For the past month and a half, my male roommate and I have had the pleasure of sharing a bathroom with two girls. Besides the occasional hairs in the sink and the tubs full of makeup, it was like sharing a bathroom with anyone.
The oh-so-socially-progressive experiment was running marvelously until we received an e-mail from GW Housing Programs two weeks ago, informing us that our housing situation had been an error (The Hatchet reported on this last Thursday). We were in direct violation of University policy, and either the girls or my roommate and I would have to move out.
Now, like many male GW students, I don’t care for girls. Oh sure, they’re fun to gossip and giggle with, but I’m not going to have sex with one of them in a shower … it’s just not my bag. That’s the reason why the experiment paid off so well – no pressure, no awkward sexual tension (at least on my end) and the girls had excellent taste in decoration. I lived with straight males last year and “Journey” is still ringing in my ears. My positive experience is proof that GW needs to make co-educational housing an option for those who want it.
Each year, GW works hard to make students feel as comfortable as possible in their dorms. They allow us to swap rooms if we end up with someone we don’t appreciate (like a drunk or a practicing pagan), and they put up posters reminding us to be social. They even turn on the heat when it gets cold outside. But if someone feels most comfortable around a friend of the opposite sex, they’re out of luck.
At colleges across America, housing officials have implemented policies that embrace gender diversity. Wesleyan University, Swarthmore College, Haverford College, Oberlin College, Sarah Lawrence College, Brown University, New York University and, starting next year, American University all offer the option of co-ed housing. Julie Weber, the director of housing at AU, implemented the plan for suite-style co-ed housing after numerous students came to her with requests. “With many students now growing up in gender-diverse households,” she said, “we thought it was only fair that we do what makes them feel most comfortable.”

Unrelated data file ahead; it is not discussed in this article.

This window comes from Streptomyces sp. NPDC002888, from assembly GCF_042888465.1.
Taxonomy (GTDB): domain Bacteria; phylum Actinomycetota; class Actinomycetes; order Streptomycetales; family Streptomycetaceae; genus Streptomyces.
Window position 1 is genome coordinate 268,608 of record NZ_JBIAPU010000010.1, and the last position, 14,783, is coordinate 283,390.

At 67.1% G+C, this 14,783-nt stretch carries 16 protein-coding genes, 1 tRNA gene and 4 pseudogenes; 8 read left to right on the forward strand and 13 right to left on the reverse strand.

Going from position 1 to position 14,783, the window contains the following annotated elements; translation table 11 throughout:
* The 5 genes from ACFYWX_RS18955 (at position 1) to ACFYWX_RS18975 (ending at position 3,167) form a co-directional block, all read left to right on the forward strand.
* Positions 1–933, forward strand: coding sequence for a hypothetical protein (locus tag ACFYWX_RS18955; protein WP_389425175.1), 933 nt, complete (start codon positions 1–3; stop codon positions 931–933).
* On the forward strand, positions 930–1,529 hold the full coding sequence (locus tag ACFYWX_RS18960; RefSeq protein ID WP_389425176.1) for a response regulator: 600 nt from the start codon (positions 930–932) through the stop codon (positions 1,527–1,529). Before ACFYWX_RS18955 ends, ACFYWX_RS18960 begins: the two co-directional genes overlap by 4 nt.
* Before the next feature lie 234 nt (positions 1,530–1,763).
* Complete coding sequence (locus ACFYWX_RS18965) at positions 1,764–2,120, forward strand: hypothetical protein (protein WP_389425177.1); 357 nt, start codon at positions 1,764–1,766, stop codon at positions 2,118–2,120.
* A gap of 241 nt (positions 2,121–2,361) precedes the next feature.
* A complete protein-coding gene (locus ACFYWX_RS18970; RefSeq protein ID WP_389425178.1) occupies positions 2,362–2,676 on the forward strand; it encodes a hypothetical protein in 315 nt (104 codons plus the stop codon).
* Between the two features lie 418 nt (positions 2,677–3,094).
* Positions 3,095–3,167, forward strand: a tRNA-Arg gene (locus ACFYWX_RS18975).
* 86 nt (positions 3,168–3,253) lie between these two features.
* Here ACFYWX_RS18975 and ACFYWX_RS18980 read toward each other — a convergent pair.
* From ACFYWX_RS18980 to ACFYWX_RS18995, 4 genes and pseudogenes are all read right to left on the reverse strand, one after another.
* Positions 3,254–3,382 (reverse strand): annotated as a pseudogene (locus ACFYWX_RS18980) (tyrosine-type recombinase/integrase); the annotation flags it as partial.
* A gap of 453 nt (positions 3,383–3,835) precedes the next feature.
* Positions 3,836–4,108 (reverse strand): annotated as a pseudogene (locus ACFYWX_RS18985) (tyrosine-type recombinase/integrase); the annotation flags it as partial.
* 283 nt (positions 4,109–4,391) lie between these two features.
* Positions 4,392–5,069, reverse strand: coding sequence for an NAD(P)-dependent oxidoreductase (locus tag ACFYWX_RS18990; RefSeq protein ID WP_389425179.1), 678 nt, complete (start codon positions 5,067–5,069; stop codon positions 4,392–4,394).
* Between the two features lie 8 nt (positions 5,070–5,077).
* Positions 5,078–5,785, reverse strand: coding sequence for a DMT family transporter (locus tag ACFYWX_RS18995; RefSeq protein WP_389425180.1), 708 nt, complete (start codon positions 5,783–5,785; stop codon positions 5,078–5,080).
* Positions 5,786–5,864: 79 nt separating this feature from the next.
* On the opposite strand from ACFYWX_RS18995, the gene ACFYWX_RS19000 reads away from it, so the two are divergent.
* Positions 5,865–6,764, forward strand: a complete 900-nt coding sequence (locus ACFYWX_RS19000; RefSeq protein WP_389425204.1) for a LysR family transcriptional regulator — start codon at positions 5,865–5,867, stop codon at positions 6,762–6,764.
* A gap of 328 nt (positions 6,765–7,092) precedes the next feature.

Some fear that co-ed housing would be awkward, or confusing. At Yale University, where students have organized a committee to reinstate co-ed housing, administrator Dean Brodhead described the school’s mixed-gender dorm experiment of the 1970s a “disaster.”
“Almost always, tensions arose among the people involved,” he said. Ambiguity arose about the nature of people’s relationships, and it became too complex to negotiate friendships when romance was a possibility.
But what Brodhead must have forgotten is that romance is always a possibility, whether there are two girls living in a room, or a boy and a girl. Saying that only boys and girls could possibly end up in a romantic situation is perpetuating a hetero-normative view of campus life that doesn’t exist. I heard a story about a friend who ended up hooking up with his male roommate on the first night of college, and the few weeks it took him to switch rooms were awkward as hell. Awkward happens – straight or gay.
Separating males from females by suite doesn’t reduce sexual activity in dorms – just look at Thurston Hall. People are going to have sex no matter what, so the University might as well recognize the complexity of the issue and allow us to choose our own roommate. If, under the system, you don’t want to live with someone of the opposite sex, don’t. No one is forcing you.
The rest of us would rather have the choice of living with our best friend – even if it means a few hairs in the sink. At least we should have some sort of choice to make a decision as responsible residents who ought to be able to choose our optimal living arrangement.
-The writer is a sophomore majoring in anthropology